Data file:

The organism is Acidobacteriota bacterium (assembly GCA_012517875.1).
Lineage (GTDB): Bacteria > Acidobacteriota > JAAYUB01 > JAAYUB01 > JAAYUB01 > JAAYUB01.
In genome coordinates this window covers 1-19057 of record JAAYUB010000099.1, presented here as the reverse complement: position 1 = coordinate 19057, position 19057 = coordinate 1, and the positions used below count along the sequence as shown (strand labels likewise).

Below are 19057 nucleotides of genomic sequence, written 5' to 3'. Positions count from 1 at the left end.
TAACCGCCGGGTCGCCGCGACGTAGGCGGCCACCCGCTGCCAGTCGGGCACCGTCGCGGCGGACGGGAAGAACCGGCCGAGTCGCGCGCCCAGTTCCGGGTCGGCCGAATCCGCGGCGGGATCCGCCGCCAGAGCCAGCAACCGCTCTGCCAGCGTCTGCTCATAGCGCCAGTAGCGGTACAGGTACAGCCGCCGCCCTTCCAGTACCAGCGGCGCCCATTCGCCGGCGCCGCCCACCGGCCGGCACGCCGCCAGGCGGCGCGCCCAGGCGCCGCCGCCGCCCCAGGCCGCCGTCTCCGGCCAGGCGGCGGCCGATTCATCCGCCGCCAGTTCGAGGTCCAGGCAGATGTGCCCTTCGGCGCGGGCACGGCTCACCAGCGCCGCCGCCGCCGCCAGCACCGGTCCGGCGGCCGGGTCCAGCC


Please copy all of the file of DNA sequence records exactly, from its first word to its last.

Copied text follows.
The organism is Acidobacteriota bacterium (assembly GCA_012517875.1).
Lineage (GTDB): Bacteria > Acidobacteriota > JAAYUB01 > JAAYUB01 > JAAYUB01 > JAAYUB01.
In genome coordinates this window covers 1-19057 of record JAAYUB010000099.1, presented here as the reverse complement: position 1 = coordinate 19057, position 19057 = coordinate 1, and the positions used below count along the sequence as shown (strand labels likewise).

Below are 19057 nucleotides of genomic sequence, written 5' to 3'. Positions count from 1 at the left end.
TAACCGCCGGGTCGCCGCGACGTAGGCGGCCACCCGCTGCCAGTCGGGCACCGTCGCGGCGGACGGGAAGAACCGGCCGAGTCGCGCGCCCAGTTCCGGGTCGGCCGAATCCGCGGCGGGATCCGCCGCCAGAGCCAGCAACCGCTCTGCCAGCGTCTGCTCATAGCGCCAGTAGCGGTACAGGTACAGCCGCCGCCCTTCCAGTACCAGCGGCGCCCATTCGCCGGCGCCGCCCACCGGCCGGCACGCCGCCAGGCGGCGCGCCCAGGCGCCGCCGCCGCCCCAGGCCGCCGTCTCCGGCCAGGCGGCGGCCGATTCATCCGCCGCCAGTTCGAGGTCCAGGCAGATGTGCCCTTCGGCGCGGGCACGGCTCACCAGCGCCGCCGCCGCCGCCAGCACCGGTCCGGCGGCCGGGTCCAGCC